Woman's life in chaos after bank declares her dead

M&S Bank apologises for error

Alison Lattimer

A woman's life was turned upside down after M&S Bank got the idea she was dead - and even insisted to the Post Office that this was the case.

Northumberland woman Alison Lattimer had her credit card and all her standing orders and direct debits cancelled by the bank, after it wrongly added a note to her account saying she was deceased.

This meant that the 56-year-old's home and car insurance policies were voided, and she was given automatic refunds on her gym membership and contact lenses. Her salary payments, council tax, energy bills and Sky TV were also cancelled.

Her debit card was first declined and then swallowed by an ATM.

The Post Office cancelled her home insurance and even sent her family a letter of condolence. Even after she phoned and explained that she was very much alive, the policy was cancelled for a second time.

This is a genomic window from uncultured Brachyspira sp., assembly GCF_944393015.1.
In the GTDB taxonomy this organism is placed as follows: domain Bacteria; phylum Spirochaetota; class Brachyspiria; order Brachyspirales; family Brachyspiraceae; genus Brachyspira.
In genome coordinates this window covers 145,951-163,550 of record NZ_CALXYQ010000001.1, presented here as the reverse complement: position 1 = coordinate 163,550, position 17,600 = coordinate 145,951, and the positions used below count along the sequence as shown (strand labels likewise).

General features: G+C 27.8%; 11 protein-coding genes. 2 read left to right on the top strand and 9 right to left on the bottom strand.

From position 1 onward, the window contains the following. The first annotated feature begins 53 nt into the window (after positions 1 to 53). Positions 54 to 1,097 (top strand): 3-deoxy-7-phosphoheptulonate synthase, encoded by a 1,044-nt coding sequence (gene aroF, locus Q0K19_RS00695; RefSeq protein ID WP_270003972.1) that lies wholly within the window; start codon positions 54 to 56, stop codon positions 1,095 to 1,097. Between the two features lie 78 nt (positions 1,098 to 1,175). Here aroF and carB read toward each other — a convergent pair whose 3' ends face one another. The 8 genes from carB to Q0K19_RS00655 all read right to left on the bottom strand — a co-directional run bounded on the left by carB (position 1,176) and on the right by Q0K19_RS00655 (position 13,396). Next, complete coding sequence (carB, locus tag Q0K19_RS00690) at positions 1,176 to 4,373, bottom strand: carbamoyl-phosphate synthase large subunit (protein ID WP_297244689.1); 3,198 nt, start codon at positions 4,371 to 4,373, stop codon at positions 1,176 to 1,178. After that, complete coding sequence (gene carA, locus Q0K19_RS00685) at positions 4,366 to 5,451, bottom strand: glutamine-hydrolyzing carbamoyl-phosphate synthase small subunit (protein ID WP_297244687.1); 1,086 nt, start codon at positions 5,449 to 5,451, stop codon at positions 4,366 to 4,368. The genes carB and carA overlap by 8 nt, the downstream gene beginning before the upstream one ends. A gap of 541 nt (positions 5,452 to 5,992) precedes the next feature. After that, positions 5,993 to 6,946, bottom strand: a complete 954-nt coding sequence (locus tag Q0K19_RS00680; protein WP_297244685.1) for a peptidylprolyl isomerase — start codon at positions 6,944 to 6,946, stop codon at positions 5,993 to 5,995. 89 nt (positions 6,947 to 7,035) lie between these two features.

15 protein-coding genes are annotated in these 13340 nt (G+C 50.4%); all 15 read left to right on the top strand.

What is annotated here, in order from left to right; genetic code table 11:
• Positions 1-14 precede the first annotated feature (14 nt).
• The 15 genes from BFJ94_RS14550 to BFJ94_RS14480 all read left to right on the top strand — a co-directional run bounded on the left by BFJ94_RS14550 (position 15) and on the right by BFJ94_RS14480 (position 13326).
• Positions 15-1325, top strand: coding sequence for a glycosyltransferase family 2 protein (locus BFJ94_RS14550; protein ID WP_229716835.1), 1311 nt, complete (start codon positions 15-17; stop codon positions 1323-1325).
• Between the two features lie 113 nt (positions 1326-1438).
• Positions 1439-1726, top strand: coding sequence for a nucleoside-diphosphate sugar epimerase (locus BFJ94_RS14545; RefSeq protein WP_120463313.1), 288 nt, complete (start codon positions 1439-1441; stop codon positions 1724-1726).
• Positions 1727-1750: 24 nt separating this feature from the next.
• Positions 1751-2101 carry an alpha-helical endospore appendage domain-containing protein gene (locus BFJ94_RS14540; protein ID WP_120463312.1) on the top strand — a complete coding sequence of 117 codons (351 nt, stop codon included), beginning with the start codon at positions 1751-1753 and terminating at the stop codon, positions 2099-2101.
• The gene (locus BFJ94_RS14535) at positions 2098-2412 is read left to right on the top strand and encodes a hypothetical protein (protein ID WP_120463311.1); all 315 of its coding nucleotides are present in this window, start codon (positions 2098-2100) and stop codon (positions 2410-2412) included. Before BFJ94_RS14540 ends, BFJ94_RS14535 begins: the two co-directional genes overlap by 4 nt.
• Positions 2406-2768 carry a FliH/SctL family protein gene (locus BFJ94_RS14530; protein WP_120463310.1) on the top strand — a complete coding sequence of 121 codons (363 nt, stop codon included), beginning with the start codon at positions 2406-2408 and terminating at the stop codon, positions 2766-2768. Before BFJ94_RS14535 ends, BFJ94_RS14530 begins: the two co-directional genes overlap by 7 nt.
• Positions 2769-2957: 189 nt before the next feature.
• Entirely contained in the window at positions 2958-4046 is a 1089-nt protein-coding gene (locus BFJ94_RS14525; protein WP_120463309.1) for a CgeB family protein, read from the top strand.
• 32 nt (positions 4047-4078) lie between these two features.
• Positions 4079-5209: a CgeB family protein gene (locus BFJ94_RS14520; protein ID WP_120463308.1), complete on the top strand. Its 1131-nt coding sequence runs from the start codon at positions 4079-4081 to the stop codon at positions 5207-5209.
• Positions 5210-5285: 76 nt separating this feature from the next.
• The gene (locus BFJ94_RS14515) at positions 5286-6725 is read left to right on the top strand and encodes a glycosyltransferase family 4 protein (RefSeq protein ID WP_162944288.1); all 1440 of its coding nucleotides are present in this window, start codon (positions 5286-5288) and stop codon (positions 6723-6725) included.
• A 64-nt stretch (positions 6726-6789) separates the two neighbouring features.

Mrs Lattimer says the experience has left her on the brink of a breakdown. "It was a horrible time, I would not like to go through it again," she told the Northumberland Chronicle.

The trouble began when Mrs Lattimer, a technology analyst, called in at the M&S Bank at Intu Metrocentre in Gateshead in June in order to transfer the account she held with TSB.

However, instead of processing the transfer correctly, the bank added the 'deceased' note to her account.

The bank has now apologised, reimbursed Mrs Lattimer for her losses, and paid an undisclosed sum in compensation. It says it's working to put all her standing orders and direct debits back in place, although she'll have to reinstate some of them herself.

But the chaos caused by the error shows just how much we depend on our banks - and this is by no means the first time this has happened.

In May, for example, Julia Welch, from Totnes in Devon, received a letter from Tesco Bank asking for her next of kin to post her death certificate and last will and testament. Her children found the letter, and feared that their mother was dying.

Meanwhile, Lloyds customer Ashley Flynn was also told he was dead by his bank, leaving him locked out of his bank account. His credit rating vanished, and he was unable to get a mortgage in his own name.

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